Any one who watches Drag Race knows that it’s a very different show now than it was when it first premiered on Logo in 2009. Since its debut, the show has amassed a huge fanbase, changed popular culture, and moved from the LGBTQ+-centric channel Logo to VH1.
Maybe no one knows more about the show’s evolution than Alaska and Willam, two queens who have gone from Drag Race viewers, to Drag Race contestants, to now Drag Race commentators, with their podcast Race Chaser.
We met up on a Friday night — the same night Drag Race All Stars airs — as they were getting ready to take the stage for Race Chaser Live! the staged version of their podcast, which featured a cameo from season 2 queen Jujubee, as well as two live ponies on stage. They spoke to Out about the show's production, whether Gia Gunn received a "villain edit," and Manila Luzon's period dress.
Can you talk about the impetus behind wanting to create Race Chaser?
Willam: Alaska and I were stuck in the Burning Man exit line for six or seven hours and the only thing we had to listen to —
Alaska: It was like six hours or more sitting in a car with a long line of 100s and 100s of cars!
Willam: — so all we had to listen to was her phone and the library on it only had Out on the Lanai, the Golden Girls podcast.
Alaska: We had no phone service so we couldn’t stream stuff, but we had downloaded all these episodes of this podcast. Basically they just watch an episode of the Golden Girls and then they talk about it. And we were like, we should do this for Drag Race!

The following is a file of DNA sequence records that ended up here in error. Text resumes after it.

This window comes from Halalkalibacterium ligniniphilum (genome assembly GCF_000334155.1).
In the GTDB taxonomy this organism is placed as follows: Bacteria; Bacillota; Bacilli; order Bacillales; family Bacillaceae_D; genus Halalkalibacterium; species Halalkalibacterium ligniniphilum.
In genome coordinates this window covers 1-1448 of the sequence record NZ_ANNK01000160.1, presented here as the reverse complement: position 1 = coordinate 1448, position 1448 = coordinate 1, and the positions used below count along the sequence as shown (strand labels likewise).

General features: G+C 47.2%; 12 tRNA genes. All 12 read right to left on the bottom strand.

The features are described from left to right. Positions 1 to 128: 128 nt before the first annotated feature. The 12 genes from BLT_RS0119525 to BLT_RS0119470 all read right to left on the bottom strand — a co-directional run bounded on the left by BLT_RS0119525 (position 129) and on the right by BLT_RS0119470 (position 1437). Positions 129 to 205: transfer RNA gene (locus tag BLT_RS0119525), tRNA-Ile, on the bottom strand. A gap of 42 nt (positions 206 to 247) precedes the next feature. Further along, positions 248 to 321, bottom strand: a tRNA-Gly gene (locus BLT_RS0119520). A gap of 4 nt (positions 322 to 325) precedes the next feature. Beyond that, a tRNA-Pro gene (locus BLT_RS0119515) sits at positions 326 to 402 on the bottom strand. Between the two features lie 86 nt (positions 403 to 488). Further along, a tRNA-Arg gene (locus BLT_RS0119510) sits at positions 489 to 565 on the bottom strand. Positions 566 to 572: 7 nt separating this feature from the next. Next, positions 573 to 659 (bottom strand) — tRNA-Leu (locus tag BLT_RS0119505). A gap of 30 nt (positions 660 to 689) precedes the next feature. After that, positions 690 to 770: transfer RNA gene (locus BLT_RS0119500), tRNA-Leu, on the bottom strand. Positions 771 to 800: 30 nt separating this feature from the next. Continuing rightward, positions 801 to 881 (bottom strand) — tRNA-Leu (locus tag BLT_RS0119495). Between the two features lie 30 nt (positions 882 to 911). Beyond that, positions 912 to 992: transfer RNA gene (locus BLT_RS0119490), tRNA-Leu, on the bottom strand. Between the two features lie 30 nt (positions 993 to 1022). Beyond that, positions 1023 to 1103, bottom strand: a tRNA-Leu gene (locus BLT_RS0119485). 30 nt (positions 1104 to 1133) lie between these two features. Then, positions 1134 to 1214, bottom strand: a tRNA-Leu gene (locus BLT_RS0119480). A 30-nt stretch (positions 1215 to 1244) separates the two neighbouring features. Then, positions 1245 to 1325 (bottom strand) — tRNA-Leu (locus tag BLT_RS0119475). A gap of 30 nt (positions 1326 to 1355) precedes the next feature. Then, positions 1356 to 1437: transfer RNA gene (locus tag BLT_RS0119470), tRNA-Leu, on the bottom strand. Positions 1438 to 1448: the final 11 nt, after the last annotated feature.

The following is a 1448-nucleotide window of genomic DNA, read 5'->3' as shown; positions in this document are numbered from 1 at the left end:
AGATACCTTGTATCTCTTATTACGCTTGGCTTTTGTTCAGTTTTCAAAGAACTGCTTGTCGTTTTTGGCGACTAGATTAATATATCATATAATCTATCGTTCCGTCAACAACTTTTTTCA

For Race Chaser, you just finished recapping season 2 and it’s one of my favorite seasons of Drag Race, so I just wanted to know what you think are the biggest changes from Drag Race season 2 to now?
Alaska: I have one! The awareness of social media is like … it’s definitely changed the show to the point where now people are talking about it on screen. It had never been that way before like people were like, “You have a lot of fans online and your fans love you so I’m going to be nice to you on TV.” Like they actually say that!
Willam: “I can’t send you home because everyone will hate me!” “Latrice is the beloved!” They think about it. They think about the future because in season two it's like, “I’m going to do this TV show and then do some gigs maybe after” and now it’s like — this TV show can make or break you depending on what you do and can get you death threats or accolades.
I also feel like the way it’s produced is different, too. There’s a meta element to the show.
Alaska: Completely. It’s very aware of itself.
Willam: But the best things are. But it’s also at the point where the monster can eat its own head.
Can you give me an example of that?
Willam: Sure, Drag Race is a show about being accepting of all different kinds of drag and they can make jokes about “patient zero” about Lady Bunny, but they won’t let Manila wear a period dress because it’s in “bad taste?” It’s not in bad taste! Most of our fan base, 57% of my Instagram is women. Women get periods. It’s not bad taste, so like, the fact that like there’s missteps like that … I’m shocked at the stuff that goes through and I’m shocked at the stuff that doesn’t. There’s no rhyme or reason. They’re producing a TV show and doing a great job, it’s a great show.
Do you think an outfit like that, someone would've gotten away with it on an earlier season?
Alaska: I don’t think it would have flown in earlier seasons, but I’m wondering who they’re worried about offending, because to us and to this younger generation, they’re very willing to go there and they’re not going to be upset and write angry letters, they’re going to be like, “Work, yes!”
Willam you’ve been critical of the show in the past and Alaska you’re a winner of the show, so some people feel like it might be an odd pairing. Do you ever feel like you’re not allowed to say certain things as a winner?